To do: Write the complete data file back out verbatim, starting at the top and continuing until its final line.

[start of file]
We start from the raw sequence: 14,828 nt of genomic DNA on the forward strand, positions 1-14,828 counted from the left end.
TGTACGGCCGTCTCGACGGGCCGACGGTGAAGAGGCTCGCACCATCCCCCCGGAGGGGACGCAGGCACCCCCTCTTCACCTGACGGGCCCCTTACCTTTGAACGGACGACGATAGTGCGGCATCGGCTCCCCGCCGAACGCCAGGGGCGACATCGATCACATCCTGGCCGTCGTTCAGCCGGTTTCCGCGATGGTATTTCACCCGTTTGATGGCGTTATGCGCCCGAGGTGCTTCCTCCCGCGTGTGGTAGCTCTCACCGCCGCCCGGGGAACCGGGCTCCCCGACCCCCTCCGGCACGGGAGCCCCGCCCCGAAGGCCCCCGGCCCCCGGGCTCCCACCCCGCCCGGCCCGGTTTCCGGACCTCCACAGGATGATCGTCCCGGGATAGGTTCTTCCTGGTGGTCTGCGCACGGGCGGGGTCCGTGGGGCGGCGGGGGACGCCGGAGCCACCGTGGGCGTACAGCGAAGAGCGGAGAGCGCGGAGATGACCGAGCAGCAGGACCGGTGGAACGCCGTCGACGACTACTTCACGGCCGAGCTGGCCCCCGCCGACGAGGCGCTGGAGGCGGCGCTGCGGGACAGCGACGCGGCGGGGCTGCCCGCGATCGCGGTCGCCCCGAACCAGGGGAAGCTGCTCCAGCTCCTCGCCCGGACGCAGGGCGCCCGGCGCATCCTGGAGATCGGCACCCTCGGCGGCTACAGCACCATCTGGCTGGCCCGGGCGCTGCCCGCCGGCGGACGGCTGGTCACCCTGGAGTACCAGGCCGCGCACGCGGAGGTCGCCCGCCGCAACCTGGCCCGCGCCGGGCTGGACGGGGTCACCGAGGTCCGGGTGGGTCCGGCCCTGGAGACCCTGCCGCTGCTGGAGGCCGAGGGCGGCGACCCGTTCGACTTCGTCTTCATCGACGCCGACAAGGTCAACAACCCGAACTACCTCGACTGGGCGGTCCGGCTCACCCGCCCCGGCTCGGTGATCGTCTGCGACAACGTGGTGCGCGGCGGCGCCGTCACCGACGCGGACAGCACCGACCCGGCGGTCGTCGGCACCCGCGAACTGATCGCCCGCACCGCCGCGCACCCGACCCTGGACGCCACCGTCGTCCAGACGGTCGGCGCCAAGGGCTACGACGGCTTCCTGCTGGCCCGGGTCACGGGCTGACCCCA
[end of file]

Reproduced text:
We start from the raw sequence: 14,828 nt of genomic DNA on the forward strand, positions 1-14,828 counted from the left end.
TGTACGGCCGTCTCGACGGGCCGACGGTGAAGAGGCTCGCACCATCCCCCCGGAGGGGACGCAGGCACCCCCTCTTCACCTGACGGGCCCCTTACCTTTGAACGGACGACGATAGTGCGGCATCGGCTCCCCGCCGAACGCCAGGGGCGACATCGATCACATCCTGGCCGTCGTTCAGCCGGTTTCCGCGATGGTATTTCACCCGTTTGATGGCGTTATGCGCCCGAGGTGCTTCCTCCCGCGTGTGGTAGCTCTCACCGCCGCCCGGGGAACCGGGCTCCCCGACCCCCTCCGGCACGGGAGCCCCGCCCCGAAGGCCCCCGGCCCCCGGGCTCCCACCCCGCCCGGCCCGGTTTCCGGACCTCCACAGGATGATCGTCCCGGGATAGGTTCTTCCTGGTGGTCTGCGCACGGGCGGGGTCCGTGGGGCGGCGGGGGACGCCGGAGCCACCGTGGGCGTACAGCGAAGAGCGGAGAGCGCGGAGATGACCGAGCAGCAGGACCGGTGGAACGCCGTCGACGACTACTTCACGGCCGAGCTGGCCCCCGCCGACGAGGCGCTGGAGGCGGCGCTGCGGGACAGCGACGCGGCGGGGCTGCCCGCGATCGCGGTCGCCCCGAACCAGGGGAAGCTGCTCCAGCTCCTCGCCCGGACGCAGGGCGCCCGGCGCATCCTGGAGATCGGCACCCTCGGCGGCTACAGCACCATCTGGCTGGCCCGGGCGCTGCCCGCCGGCGGACGGCTGGTCACCCTGGAGTACCAGGCCGCGCACGCGGAGGTCGCCCGCCGCAACCTGGCCCGCGCCGGGCTGGACGGGGTCACCGAGGTCCGGGTGGGTCCGGCCCTGGAGACCCTGCCGCTGCTGGAGGCCGAGGGCGGCGACCCGTTCGACTTCGTCTTCATCGACGCCGACAAGGTCAACAACCCGAACTACCTCGACTGGGCGGTCCGGCTCACCCGCCCCGGCTCGGTGATCGTCTGCGACAACGTGGTGCGCGGCGGCGCCGTCACCGACGCGGACAGCACCGACCCGGCGGTCGTCGGCACCCGCGAACTGATCGCCCGCACCGCCGCGCACCCGACCCTGGACGCCACCGTCGTCCAGACGGTCGGCGCCAAGGGCTACGACGGCTTCCTGCTGGCCCGGGTCACGGGCTGACCCCA